NHTSA investigators to probe Tesla crash with tractor-trailer

NHTSA investigators to probe Tesla crash with tractor-trailer
© Greg Nash

The U.S. highway safety agency is investigating a “violent crash” involving a Tesla car that struck a tractor-trailer and became wedged underneath it.

The National Highway Traffic Safety Administration (NHTSA) said in a statement obtained by The Hill on Tuesday that a special crash investigation team is looking into a collision that occurred in Detroit on March 11. 

“NHTSA is aware of the violent crash that occurred on March 11 in Detroit involving a Tesla and a tractor trailer. We have launched a Special Crash Investigation team to investigate the crash,” a NHTSA spokesperson said in a statement.


The Associated Press reported on Monday that the crash left two people critically injured.

The crash occurred at 3:20 p.m. when a white Tesla sedan drove through an intersection and struck the trailer, becoming jammed beneath it. The driver and the passenger were taken to a nearby hospital, according to the wire service.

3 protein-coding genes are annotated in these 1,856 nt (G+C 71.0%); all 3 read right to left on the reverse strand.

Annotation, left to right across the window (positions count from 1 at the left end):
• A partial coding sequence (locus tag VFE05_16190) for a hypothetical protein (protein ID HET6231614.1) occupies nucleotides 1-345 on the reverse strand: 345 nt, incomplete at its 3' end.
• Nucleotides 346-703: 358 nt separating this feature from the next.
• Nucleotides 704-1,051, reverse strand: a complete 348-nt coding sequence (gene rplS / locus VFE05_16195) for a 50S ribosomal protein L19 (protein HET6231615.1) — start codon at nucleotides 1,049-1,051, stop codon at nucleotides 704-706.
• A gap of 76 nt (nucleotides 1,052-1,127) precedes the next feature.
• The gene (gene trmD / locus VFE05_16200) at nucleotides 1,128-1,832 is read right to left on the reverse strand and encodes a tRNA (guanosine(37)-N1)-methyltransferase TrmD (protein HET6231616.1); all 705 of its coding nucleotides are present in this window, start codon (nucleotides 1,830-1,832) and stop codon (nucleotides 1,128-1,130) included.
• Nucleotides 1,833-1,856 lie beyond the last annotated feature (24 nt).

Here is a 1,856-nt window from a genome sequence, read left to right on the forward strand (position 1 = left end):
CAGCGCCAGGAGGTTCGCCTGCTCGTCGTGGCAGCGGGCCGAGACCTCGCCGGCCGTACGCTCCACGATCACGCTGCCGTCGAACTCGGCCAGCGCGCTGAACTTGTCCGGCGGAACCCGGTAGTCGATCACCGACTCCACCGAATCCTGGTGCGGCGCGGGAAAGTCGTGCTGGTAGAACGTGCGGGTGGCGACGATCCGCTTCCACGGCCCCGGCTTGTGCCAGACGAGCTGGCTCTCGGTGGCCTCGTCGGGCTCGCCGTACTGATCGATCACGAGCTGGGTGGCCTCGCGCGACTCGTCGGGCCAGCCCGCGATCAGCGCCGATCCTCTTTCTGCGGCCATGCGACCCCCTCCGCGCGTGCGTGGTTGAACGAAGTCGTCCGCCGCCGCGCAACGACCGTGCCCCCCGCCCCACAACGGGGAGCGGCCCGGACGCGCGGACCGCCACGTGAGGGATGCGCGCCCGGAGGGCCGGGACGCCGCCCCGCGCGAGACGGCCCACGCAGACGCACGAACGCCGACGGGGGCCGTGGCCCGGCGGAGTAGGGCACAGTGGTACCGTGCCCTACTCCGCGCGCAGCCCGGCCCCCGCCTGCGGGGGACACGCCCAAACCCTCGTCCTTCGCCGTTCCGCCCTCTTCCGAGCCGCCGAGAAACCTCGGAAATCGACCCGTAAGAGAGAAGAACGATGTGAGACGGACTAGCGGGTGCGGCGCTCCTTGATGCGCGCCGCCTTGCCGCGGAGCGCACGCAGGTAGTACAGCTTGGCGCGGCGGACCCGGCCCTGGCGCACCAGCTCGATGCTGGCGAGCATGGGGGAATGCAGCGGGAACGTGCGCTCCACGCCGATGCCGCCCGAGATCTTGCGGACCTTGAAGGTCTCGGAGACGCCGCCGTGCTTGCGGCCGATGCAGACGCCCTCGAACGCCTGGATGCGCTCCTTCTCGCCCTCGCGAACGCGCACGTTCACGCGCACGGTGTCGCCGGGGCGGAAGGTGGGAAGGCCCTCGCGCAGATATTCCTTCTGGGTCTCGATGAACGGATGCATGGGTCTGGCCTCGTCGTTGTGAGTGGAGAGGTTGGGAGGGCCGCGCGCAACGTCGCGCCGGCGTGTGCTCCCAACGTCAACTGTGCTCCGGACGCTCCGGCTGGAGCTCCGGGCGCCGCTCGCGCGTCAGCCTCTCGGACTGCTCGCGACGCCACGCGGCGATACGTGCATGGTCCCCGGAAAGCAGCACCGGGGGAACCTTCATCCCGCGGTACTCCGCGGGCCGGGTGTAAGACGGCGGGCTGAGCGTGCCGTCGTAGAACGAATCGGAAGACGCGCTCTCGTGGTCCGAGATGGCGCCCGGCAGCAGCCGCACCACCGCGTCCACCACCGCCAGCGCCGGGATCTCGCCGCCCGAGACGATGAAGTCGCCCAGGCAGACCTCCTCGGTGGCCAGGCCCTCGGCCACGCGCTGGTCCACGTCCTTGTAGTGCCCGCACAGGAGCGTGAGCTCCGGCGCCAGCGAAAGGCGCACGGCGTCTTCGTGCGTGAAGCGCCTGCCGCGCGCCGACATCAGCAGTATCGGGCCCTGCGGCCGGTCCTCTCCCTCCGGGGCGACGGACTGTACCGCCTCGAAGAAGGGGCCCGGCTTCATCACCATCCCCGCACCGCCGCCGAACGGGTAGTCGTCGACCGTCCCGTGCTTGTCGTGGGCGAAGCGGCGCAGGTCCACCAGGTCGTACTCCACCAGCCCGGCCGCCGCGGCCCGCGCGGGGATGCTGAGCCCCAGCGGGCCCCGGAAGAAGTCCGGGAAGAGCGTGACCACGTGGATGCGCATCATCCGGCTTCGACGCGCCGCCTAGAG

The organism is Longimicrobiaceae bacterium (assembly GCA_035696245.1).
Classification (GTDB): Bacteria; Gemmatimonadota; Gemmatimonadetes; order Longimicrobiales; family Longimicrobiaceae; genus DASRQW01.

Detroit Police Sgt. Nicole Kirkwood could not say if the Tesla driver was using the car’s autopilot or “full self-driving” software, contending that the crash is “still under investigation.” Police also said that the facts of the case were preliminary and subject to change upon further investigation, according to the AP.

The Hill has reached out to Tesla for comment.

Tesla has previously said that the autopilot and “full self-driving” functions are driver-assistance systems, and that drivers must still be prepared to intervene if needed, according to the wire service. 

The National Transportation Safety Board (NTSB), which investigates crashes, has also criticized Tesla for allowing the driver-assistance systems to operate on roads it can’t handle, according to the AP.

NTSB Chairman Robert Sumwalt, in a Feb. 1 letter to the Department of Transportation, encouraged the agency to establish regulations to control driver assist systems and the testing of autonomous vehicles, the AP reported.

In December 2019, NHTSA launched another investigation into a Tesla crash when a car in Los Angeles was speeding and ran a red light after exiting a freeway, then struck another vehicle, killing its two occupants.